September 3, 2014

Making Abstract Art = Alchemy

In Trance, Acrylic and oil stick on panel, 12" x 12", 2014,  Marianne Mitchell

Alchemy is about transformation.  And it is a magical process be it in science, art, or personal growth.


A keenly intelligent spirit and newly retired art teacher, Vicki has been spending time getting reacquainted with her own artistic process.  She decided that working in a one on one, in-depth capacity focused on developing her abstract expression was well worth the investment.

The challenge was to find the "voice" connection between the many different mediums she works in - knitting, quilting, painting, collage, drawing, calligraphy - and transform these separate creations into a unified form of expression.

Layers are important to Vicki.  Layers of history, spirit, emotion, geography.  Layers of fabric, yarn, paper, paint.  

How can abstract creation weave together layers of meaning and medium?  

This question instigated long wonderful conversations about the "macro" and "micro" of the cosmos, nature and humanity and how everything is related.  These conversations were the foundation for assignments and instruction that led to Vicki's breakthrough in understanding her particular voice, recognizing what needs to change in a piece during the process of creation, and blending various mediums together to capture the textured layers of her heritage, spirit, and feelings.

" Understanding abstract creation has made me more observant. I see shadows and colors in the landscape differently, seeing abstraction everywhere I go.  The WOW factor is much stronger because of an awareness opening up for me that was closed off before.  I now see the importance of making abstract art and its connection to everything."

Vicki Vitatoe's last day of her artist Mastery Focus program

  • Want to have a cohesive voice in your artwork?
  • Need to reconnect with your artistic self?

I have five free Discovery Sessions available in September for talking about your needs and how I may help in reaching artistic goals, breaking through creative blocks, solving technical issues, and more.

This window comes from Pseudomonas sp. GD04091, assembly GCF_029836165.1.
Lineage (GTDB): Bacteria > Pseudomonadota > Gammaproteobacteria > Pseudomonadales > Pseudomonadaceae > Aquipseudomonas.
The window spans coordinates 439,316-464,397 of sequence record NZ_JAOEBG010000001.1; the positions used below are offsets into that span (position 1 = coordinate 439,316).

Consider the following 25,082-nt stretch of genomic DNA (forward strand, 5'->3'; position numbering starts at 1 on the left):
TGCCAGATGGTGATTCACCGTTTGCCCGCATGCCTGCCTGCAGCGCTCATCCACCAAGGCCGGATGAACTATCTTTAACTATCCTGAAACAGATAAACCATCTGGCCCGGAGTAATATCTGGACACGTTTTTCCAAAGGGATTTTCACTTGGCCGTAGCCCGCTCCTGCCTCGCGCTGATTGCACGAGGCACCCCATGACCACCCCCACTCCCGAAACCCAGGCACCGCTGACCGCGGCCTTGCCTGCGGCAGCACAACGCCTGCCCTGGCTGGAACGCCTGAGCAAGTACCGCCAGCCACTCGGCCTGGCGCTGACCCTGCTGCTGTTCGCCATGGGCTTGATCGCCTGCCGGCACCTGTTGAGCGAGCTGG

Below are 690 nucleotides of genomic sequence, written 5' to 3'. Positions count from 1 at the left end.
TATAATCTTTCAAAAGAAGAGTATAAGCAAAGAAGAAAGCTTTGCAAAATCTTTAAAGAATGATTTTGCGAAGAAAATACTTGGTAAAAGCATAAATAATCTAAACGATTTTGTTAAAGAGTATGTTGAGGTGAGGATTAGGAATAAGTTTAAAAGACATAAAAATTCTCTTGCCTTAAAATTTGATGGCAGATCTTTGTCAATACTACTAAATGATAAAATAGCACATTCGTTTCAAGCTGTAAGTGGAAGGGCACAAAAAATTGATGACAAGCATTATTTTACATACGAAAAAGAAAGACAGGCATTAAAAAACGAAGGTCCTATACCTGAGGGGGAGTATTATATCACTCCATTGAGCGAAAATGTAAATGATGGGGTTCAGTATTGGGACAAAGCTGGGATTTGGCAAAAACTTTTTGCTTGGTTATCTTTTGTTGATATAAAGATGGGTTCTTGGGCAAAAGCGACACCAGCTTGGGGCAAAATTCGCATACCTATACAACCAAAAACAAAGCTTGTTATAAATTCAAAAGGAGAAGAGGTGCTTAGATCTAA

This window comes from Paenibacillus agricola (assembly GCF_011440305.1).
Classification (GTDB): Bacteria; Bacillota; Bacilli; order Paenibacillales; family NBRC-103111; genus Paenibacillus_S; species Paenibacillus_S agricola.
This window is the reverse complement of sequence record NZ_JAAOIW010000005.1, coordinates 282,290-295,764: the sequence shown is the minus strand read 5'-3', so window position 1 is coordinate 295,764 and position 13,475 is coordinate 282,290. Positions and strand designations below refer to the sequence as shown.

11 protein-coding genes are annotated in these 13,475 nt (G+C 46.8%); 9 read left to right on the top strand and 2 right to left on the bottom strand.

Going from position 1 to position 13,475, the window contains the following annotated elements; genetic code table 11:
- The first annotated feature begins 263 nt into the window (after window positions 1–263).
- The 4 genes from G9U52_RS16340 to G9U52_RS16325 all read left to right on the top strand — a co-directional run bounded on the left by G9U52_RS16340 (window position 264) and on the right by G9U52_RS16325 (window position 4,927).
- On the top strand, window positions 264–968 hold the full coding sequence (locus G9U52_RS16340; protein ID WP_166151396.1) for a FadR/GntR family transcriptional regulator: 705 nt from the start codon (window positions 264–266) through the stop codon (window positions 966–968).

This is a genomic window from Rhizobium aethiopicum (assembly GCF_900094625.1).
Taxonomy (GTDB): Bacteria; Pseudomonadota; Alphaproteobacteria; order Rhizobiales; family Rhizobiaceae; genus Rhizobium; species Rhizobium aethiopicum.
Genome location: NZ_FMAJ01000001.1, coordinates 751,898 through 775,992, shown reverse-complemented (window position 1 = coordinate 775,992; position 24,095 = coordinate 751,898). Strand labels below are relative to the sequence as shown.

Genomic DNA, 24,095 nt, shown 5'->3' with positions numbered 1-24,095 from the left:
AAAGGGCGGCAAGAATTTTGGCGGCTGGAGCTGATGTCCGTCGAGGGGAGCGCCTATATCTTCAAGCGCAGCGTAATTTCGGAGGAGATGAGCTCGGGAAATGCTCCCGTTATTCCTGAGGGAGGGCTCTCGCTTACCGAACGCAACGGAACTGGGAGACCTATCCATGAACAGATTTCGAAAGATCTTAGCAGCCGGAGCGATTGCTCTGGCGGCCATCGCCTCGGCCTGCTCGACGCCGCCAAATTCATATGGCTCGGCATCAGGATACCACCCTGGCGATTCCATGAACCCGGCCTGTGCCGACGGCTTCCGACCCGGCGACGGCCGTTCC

It's first come first serve so CLICK right away to reserve a time that's best for your schedule.

July 31, 2014

Making Abstract Art = A Whole New Being

Beaming, Oil Pastel, 10" x 10"

Many people in my classes and coaching programs say, "I need to connect with myself."


They have chosen making abstract art as a way to release tension, center their being, and restore connection 
between consciousness and unconsciousness.

Diving into a box of colors with canvas or paper at hand, marks appear from an intangible realm.  This out-pouring of intuition abandons the ticker tape of thoughts controlling the mind and allows for deep connection within ourselves.

Returning from the well of "No Words" a critical eye analyzes what has transpired out of the color and marks.
  • What grabs me?
  • What area pleases me least?
  • What clues in the colors and marks do I want to bring forward?
Then it is time to dance between thought and intuition with intentional and spontaneous marks living side by side, moving towards resolution.

The oil pastel above, Beaming, represents letting go of tension, getting centered, and feeling restored by making abstract art.

Contact Marianne to discuss how making abstract art will balance, center, and restore you!


July 2, 2014

Making Abstract Art = Mental Yoga

Marianne Mitchell, "Layering Energy", Oil Pastel, 22" x 30", 2014

Sometimes, in order to keep breathing, the left brain has to rest.

Many of us are required to sit for long hours, staring at our computer screens, exercising our fingers and linear brain power. Being the sole person generating my business I am occupied by this combination of activities for a good portion of every day.

Today, gradually but then suddenly my whole being felt suffocated and silently screamed, "NO MORE!"

With oil pastels and paper close at hand, the trusty iPod full of favorite tunes ready to go…
my hand furiously, albeit rhythmically, danced across the paper making random marks that turned into swaths of rich color and layered light. Conscious knowledge of "what it should be" was absent from my creative outburst.

Breathing regulated, energy returned, and equilibrium was restored.

Making Abstract Art is like doing Mental Yoga!

Contact Marianne for more information about her Whole Artist study options…

June 1, 2014

Making Abstract = Possibilites

What does the word "possibilities" mean to you?

These are some thoughts that come to mind...
Dreaming of
Choices galore
Activating imagination
Yet to be finished

Making abstract art offers an open-ended path, where dreams can be expressed figuratively and literally, with unlimited choices activating the imagination and expression remaining unfinished until it is "finished."

For me, the work above remains unfinished.  Why?
  • The "story" it has begun to tell needs refining